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1 July 2009 Spatial and temporal patterns of roost use by western long-eared bats (Myotis evotis)
Amy E. Nixon, J.C. Gruver, Robert M.R. Barclay
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Abstract

We investigated roost use by western long-eared bats (Myotis evotis), including roost fidelity, movement between roosts and the size of roosting home-ranges. We expected reproductive females, especially lactating females, to exhibit higher roost fidelity and to move shorter distances between roosts than males or nonreproductive females. Individuals generally switched roosts every 1 or 2 d. Despite their low roost fidelity, individuals occupied small roosting home-ranges (<2 ha), demonstrating fidelity to a roosting area. Roost fidelity, distances moved between roosts and roosting home-range sizes were not associated with reproductive class or reproductive period, possibly indicating that any energetic cost of roost switching is trivial in the energy budget of M. evotis, or that the advantages of roost switching outweigh any energetic cost.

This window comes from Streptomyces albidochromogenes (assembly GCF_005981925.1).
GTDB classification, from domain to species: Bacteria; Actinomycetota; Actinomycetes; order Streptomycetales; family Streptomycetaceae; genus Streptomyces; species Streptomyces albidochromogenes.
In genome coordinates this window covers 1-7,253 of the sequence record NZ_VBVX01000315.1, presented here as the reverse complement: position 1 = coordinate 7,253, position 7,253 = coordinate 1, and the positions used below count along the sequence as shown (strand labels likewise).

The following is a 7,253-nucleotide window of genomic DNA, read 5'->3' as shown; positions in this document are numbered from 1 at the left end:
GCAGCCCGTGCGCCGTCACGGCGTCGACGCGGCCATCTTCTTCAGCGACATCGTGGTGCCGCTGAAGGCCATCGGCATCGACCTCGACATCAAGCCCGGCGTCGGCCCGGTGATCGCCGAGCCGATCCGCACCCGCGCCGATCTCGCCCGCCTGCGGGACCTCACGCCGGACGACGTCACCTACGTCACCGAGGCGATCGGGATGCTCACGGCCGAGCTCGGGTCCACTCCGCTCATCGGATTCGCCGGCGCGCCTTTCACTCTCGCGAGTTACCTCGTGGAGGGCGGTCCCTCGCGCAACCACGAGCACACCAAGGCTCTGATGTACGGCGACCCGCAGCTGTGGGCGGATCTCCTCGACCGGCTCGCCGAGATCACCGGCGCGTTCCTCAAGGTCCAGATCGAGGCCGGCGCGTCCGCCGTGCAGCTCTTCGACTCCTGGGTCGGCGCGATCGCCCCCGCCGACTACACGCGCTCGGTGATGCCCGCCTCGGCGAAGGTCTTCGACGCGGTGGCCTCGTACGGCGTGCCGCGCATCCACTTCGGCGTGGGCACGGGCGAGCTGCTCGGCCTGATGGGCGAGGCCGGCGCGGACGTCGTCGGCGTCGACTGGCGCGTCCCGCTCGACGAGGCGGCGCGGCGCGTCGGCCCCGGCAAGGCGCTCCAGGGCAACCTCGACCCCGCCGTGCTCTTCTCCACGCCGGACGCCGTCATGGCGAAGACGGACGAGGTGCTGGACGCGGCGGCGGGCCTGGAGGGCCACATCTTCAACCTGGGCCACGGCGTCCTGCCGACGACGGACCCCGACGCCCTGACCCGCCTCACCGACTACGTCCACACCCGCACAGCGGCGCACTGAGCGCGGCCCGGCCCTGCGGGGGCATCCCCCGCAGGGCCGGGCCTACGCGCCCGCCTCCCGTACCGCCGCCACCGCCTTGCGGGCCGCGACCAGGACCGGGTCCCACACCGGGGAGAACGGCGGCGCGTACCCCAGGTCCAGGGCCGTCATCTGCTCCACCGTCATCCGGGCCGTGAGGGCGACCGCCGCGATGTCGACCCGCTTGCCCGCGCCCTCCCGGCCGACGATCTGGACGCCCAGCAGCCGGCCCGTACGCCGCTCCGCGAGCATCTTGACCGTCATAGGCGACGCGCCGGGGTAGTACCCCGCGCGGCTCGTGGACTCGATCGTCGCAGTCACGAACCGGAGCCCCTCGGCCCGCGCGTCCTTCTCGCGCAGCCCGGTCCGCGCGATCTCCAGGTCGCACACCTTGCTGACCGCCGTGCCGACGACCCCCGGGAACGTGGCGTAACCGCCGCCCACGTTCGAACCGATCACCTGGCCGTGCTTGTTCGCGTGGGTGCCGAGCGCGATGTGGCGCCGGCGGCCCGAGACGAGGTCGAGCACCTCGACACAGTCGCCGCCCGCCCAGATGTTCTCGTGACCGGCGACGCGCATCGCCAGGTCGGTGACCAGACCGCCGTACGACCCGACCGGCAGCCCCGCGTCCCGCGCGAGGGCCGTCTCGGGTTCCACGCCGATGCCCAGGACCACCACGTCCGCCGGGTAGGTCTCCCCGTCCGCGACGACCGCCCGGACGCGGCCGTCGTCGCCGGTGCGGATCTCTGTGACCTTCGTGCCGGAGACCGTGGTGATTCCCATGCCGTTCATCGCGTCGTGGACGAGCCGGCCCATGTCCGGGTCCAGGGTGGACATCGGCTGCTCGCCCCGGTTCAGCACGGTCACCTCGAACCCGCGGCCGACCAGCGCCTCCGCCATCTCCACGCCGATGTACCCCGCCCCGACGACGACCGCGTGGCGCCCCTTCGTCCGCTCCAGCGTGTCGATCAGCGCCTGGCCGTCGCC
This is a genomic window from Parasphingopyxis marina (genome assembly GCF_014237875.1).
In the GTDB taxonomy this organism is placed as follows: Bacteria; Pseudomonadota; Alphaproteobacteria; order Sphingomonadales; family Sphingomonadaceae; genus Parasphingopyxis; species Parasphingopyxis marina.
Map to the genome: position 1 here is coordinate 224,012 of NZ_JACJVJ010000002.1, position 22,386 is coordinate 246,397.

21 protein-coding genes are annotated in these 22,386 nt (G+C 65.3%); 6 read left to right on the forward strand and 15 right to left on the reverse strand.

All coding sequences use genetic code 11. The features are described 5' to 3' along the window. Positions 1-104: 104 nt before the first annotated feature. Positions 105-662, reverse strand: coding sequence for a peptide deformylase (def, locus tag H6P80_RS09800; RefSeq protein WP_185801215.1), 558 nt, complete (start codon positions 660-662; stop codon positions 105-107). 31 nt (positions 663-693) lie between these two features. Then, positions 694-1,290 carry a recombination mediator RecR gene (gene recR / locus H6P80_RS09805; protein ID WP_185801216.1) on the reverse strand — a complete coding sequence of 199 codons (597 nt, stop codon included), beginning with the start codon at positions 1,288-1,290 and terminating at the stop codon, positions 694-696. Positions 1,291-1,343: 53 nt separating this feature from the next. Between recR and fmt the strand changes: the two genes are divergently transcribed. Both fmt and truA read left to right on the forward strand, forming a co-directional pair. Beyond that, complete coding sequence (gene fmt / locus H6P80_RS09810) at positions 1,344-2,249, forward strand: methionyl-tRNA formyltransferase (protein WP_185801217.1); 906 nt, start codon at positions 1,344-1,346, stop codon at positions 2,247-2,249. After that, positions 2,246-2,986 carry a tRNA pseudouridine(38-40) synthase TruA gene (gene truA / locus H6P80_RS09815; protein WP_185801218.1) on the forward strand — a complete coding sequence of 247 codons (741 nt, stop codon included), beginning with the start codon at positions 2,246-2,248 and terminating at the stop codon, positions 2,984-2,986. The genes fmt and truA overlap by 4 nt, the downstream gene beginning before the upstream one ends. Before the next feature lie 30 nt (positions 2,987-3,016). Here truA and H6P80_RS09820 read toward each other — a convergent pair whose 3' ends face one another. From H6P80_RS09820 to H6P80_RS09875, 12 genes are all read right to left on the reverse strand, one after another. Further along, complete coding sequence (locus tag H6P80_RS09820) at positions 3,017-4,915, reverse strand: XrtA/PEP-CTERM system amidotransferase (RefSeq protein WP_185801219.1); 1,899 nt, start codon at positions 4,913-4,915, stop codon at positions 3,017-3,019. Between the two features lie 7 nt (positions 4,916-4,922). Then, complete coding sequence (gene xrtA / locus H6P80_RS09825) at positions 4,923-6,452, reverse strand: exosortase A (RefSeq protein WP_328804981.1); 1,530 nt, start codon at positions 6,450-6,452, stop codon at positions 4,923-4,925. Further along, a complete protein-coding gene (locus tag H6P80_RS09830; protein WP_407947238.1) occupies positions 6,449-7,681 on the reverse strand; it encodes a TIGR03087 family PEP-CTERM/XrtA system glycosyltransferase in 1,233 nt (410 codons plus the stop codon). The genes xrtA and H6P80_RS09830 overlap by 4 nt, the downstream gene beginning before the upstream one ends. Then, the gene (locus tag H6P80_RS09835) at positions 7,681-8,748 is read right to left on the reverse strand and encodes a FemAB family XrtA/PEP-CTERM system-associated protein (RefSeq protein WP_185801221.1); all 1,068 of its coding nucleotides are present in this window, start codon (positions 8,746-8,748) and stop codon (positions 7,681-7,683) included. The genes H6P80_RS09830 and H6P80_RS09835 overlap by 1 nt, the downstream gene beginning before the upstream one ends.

Amy E. Nixon, J.C. Gruver, and Robert M.R. Barclay "Spatial and temporal patterns of roost use by western long-eared bats (Myotis evotis)," The American Midland Naturalist 162(1), 139-147, (1 July 2009). https://doi.org/10.1674/0003-0031-162.1.139
Received: 20 June 2008; Accepted: 1 September 2008; Published: 1 July 2009
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